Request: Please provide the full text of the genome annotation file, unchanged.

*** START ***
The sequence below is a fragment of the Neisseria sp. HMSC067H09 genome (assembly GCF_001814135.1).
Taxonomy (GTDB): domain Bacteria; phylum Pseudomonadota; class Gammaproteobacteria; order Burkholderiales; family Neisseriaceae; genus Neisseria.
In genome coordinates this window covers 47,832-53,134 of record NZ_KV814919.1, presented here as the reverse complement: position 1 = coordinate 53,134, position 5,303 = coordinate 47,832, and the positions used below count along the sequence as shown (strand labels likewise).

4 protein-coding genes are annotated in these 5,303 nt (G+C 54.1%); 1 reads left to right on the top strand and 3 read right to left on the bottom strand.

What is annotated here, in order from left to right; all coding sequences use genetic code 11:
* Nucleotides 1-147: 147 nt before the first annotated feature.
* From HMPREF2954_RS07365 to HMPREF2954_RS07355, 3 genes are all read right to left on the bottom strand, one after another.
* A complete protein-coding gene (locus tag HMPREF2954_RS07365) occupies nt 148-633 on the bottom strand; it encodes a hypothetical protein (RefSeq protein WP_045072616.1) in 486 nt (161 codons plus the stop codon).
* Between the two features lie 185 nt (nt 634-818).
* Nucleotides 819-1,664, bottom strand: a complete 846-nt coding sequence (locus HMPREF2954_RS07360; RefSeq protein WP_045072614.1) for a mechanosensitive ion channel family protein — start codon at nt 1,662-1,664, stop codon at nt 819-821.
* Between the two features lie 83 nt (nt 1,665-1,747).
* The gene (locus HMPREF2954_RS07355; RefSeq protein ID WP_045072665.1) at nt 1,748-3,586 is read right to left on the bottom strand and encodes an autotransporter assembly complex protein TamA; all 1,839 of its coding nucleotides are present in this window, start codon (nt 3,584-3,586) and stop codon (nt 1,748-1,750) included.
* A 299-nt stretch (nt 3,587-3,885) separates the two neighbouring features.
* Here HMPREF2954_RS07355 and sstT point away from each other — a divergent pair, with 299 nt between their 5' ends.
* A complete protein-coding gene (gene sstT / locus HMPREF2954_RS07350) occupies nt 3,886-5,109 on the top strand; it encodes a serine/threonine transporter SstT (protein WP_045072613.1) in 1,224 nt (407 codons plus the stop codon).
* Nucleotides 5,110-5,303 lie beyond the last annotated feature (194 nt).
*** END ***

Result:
The sequence below is a fragment of the Neisseria sp. HMSC067H09 genome (assembly GCF_001814135.1).
Taxonomy (GTDB): domain Bacteria; phylum Pseudomonadota; class Gammaproteobacteria; order Burkholderiales; family Neisseriaceae; genus Neisseria.
In genome coordinates this window covers 47,832-53,134 of record NZ_KV814919.1, presented here as the reverse complement: position 1 = coordinate 53,134, position 5,303 = coordinate 47,832, and the positions used below count along the sequence as shown (strand labels likewise).

4 protein-coding genes are annotated in these 5,303 nt (G+C 54.1%); 1 reads left to right on the top strand and 3 read right to left on the bottom strand.

What is annotated here, in order from left to right; all coding sequences use genetic code 11:
* Nucleotides 1-147: 147 nt before the first annotated feature.
* From HMPREF2954_RS07365 to HMPREF2954_RS07355, 3 genes are all read right to left on the bottom strand, one after another.
* A complete protein-coding gene (locus tag HMPREF2954_RS07365) occupies nt 148-633 on the bottom strand; it encodes a hypothetical protein (RefSeq protein WP_045072616.1) in 486 nt (161 codons plus the stop codon).
* Between the two features lie 185 nt (nt 634-818).
* Nucleotides 819-1,664, bottom strand: a complete 846-nt coding sequence (locus HMPREF2954_RS07360; RefSeq protein WP_045072614.1) for a mechanosensitive ion channel family protein — start codon at nt 1,662-1,664, stop codon at nt 819-821.
* Between the two features lie 83 nt (nt 1,665-1,747).
* The gene (locus HMPREF2954_RS07355; RefSeq protein ID WP_045072665.1) at nt 1,748-3,586 is read right to left on the bottom strand and encodes an autotransporter assembly complex protein TamA; all 1,839 of its coding nucleotides are present in this window, start codon (nt 3,584-3,586) and stop codon (nt 1,748-1,750) included.
* A 299-nt stretch (nt 3,587-3,885) separates the two neighbouring features.
* Here HMPREF2954_RS07355 and sstT point away from each other — a divergent pair, with 299 nt between their 5' ends.
* A complete protein-coding gene (gene sstT / locus HMPREF2954_RS07350) occupies nt 3,886-5,109 on the top strand; it encodes a serine/threonine transporter SstT (protein WP_045072613.1) in 1,224 nt (407 codons plus the stop codon).
* Nucleotides 5,110-5,303 lie beyond the last annotated feature (194 nt).